This type of acquisition is likely to continue and will fuel earnings for the purchasers as well. Other companies will benefit from the rising demand for power and higher wholesale prices for electricity, particularly in the deregulated markets of the Northeast and Midwest.

Fuel and purchased power costs are another challenge to utilities. Besides getting regulatory approval to earn a return on capital spending, companies must gain and keep officials' blessing to recover changes in fuel and purchase power costs. Many companies enjoy automatic recovery of these costs in rates. But some states require companies to file for each change in rates, raising the risk of disallowances each time.

As with capital spending recovery, the key to fuel cost recovery is regulation. As long as a utility's accord with regulators holds, its earnings will grow and it will remain in strong condition. Those are the companies to buy and hold for the long haul. In contrast, utilities in states with historically weaker climates should be watched carefully for signs of regulatory backsliding.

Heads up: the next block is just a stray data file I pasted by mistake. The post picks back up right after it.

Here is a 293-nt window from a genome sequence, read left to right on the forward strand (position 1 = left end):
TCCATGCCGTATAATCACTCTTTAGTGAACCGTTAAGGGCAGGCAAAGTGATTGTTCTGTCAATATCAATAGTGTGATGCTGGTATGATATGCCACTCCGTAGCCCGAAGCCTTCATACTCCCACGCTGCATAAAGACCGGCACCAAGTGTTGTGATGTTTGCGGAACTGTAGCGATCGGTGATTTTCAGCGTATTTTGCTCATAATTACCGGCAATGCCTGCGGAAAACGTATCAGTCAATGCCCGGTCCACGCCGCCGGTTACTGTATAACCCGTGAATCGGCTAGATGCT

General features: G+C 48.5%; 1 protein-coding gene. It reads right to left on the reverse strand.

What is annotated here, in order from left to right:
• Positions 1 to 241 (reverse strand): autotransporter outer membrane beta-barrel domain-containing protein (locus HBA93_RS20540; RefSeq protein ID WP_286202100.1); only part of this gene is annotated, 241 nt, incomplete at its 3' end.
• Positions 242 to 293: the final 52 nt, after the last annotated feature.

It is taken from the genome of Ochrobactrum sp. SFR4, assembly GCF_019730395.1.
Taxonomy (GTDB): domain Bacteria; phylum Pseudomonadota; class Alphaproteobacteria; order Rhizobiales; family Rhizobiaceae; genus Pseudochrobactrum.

Interest rate swings will also have an effect on utilities' performance, owing to the fact that they're prolific borrowers and
investors still treat them as rate sensitive. Rising rates will present buying opportunities by pushing down prices temporarily. Falling rates will push prices higher--as they're doing now--providing a time for caution and possibly taking some money off the table in anything that's become disproportionately large as a percentage of one's portfolio.

The long-term key to which utilities will be winners and which will be losers is capital spending and regulation. That's where investors need to keep their focus.

Here's a brief look at some positive climates and negative ones here in spring of 2007. Note as with the politics it's based on, regulation can change and there's no substitute for watching the cases unfold on the ground.